When you stop being grateful for the fact that you can hear, then it becomes easy to get bored with listening to your favourite song.

If you lack appreciation for your body being fully abled, then you’d get bored being able to climb one of the 7 natural wonders of the world every day.

It takes a minute for your life to change dramatically. Nothing is guaranteed, and nothing is owed to you. Remember that.

Tip #5: What you focus on is what you get

If you worry about getting bored – you’ll get bored. If you love each day for the different options available to you then you’ll find new exciting things to experience each day.

Each day I get excited for the new experience that awaits me. I get excited for the fact that I AM doing it again! I’d rather be on the mountain than in traffic. I understand that I’m being blessed with healthy rejuvenating calming stress-relieving energy by being in nature. That each step is changing someone’s life for the better.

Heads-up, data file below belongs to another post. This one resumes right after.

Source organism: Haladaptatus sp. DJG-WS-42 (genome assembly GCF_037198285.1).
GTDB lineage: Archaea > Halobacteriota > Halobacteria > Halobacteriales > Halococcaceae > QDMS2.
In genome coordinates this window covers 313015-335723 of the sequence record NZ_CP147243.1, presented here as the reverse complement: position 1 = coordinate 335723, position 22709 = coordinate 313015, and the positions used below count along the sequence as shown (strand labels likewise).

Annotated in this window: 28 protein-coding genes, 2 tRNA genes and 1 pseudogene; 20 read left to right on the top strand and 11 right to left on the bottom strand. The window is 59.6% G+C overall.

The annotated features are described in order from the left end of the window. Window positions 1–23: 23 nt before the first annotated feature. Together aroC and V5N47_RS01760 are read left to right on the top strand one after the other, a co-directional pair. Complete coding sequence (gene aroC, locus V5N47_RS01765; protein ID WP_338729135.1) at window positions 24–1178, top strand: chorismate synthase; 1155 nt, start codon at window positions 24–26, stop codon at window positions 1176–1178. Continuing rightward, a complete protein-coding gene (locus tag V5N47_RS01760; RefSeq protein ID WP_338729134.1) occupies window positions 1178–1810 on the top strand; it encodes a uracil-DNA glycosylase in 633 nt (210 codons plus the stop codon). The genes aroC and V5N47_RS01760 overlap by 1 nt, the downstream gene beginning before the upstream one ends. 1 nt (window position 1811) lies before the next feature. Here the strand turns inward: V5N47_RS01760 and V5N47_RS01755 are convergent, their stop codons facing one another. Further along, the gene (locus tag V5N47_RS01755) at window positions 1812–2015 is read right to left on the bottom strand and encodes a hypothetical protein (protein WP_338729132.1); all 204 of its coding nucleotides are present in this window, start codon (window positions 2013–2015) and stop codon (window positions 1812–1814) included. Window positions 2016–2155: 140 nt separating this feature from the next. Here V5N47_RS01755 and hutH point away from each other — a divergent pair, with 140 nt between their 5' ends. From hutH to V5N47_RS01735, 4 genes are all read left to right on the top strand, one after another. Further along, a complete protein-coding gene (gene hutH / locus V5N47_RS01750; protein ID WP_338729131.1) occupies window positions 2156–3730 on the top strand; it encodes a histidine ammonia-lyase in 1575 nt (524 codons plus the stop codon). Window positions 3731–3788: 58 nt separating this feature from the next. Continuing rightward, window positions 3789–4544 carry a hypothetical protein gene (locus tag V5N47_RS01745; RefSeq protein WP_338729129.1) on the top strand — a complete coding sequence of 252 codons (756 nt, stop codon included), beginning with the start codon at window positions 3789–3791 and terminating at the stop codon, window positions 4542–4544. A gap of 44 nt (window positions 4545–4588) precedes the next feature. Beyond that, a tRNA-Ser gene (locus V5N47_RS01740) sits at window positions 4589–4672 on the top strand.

I focus on all the positive aspects about what I’m doing.

Start practicing today.

You don’t need to climb a mountain every day to put these tips into practice. Take breathing as an example, although it happens automatically do you get bored breathing? Take time to be aware and experience all the different ways you can breathe:

 : while walking

: while running

: while swimming

: while meditating

: while focusing on each breath

: doing breathing exercises

: out one nostril, in the other

Boredom’s born from expecting joy to be given to us; but when you can find joy in even the tiniest moment – you’ll never be bored again.

The choice is yours.

 Andrew Patterson is climbing Table Mountain every day in 2018 to build homes; teach children in under resourced schools to read; and increase the database for Leukaemia. Build. Teach. Life. To be part of the movement head to https://www.backabuddy.co.za/365-ubuntuclimbs

Love and respect. Thank you.